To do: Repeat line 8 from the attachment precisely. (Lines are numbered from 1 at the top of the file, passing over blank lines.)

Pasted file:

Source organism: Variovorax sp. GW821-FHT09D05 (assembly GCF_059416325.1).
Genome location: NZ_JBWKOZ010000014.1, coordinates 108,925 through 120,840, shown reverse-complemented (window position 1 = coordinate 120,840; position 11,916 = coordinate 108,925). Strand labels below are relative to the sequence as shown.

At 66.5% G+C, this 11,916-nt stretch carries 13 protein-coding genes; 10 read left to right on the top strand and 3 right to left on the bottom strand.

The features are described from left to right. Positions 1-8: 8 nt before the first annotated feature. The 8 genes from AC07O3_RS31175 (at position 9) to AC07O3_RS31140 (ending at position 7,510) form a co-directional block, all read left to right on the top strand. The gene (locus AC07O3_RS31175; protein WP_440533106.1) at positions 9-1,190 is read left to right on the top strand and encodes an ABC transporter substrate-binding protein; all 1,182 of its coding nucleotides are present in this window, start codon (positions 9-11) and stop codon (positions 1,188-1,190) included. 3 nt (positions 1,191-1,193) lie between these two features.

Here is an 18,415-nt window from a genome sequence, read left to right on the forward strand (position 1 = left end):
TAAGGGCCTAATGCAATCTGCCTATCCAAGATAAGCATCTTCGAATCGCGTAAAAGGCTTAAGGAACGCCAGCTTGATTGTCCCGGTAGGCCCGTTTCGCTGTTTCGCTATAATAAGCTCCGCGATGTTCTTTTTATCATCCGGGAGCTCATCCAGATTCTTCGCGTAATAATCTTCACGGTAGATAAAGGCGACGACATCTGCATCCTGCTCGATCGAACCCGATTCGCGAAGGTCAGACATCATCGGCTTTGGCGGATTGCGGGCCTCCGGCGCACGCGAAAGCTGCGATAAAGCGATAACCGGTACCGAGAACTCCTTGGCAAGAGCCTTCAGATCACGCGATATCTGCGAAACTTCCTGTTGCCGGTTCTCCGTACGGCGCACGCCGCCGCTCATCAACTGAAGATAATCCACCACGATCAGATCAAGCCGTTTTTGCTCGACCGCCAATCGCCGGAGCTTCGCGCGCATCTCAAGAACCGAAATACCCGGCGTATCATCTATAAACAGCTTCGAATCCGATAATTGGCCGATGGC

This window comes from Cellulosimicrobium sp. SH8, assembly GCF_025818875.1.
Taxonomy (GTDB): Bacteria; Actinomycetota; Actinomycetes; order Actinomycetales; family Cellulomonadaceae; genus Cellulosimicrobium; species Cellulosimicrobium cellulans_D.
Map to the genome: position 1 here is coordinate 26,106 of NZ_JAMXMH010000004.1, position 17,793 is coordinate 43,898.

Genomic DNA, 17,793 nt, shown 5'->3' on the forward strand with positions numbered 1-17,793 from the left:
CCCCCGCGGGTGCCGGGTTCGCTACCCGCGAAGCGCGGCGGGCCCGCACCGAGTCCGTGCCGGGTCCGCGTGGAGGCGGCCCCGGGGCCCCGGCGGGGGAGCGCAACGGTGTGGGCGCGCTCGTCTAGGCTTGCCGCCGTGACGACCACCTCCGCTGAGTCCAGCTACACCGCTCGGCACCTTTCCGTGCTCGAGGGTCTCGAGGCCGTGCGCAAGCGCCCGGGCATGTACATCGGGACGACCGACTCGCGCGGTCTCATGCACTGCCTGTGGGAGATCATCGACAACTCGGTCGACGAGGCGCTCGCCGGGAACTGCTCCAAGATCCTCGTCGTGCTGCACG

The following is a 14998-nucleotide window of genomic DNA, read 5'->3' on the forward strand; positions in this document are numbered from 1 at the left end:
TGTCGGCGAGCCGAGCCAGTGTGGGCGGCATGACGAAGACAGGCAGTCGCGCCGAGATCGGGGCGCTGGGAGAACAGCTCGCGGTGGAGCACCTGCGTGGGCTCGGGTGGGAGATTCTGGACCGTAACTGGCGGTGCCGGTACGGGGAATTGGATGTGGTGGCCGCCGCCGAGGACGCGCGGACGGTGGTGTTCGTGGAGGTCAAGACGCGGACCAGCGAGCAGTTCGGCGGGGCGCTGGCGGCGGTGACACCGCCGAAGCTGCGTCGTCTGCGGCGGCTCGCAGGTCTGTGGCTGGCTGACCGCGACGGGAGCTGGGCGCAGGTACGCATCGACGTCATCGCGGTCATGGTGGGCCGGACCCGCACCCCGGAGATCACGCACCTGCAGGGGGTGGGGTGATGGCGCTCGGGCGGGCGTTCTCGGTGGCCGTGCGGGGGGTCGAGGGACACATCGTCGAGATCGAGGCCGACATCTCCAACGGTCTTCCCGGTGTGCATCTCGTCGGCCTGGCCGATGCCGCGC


Taxonomy (GTDB): Bacteria; Actinomycetota; Actinomycetes; order Actinomycetales; family Cellulomonadaceae; genus Cellulosimicrobium; species Cellulosimicrobium cellulans_D.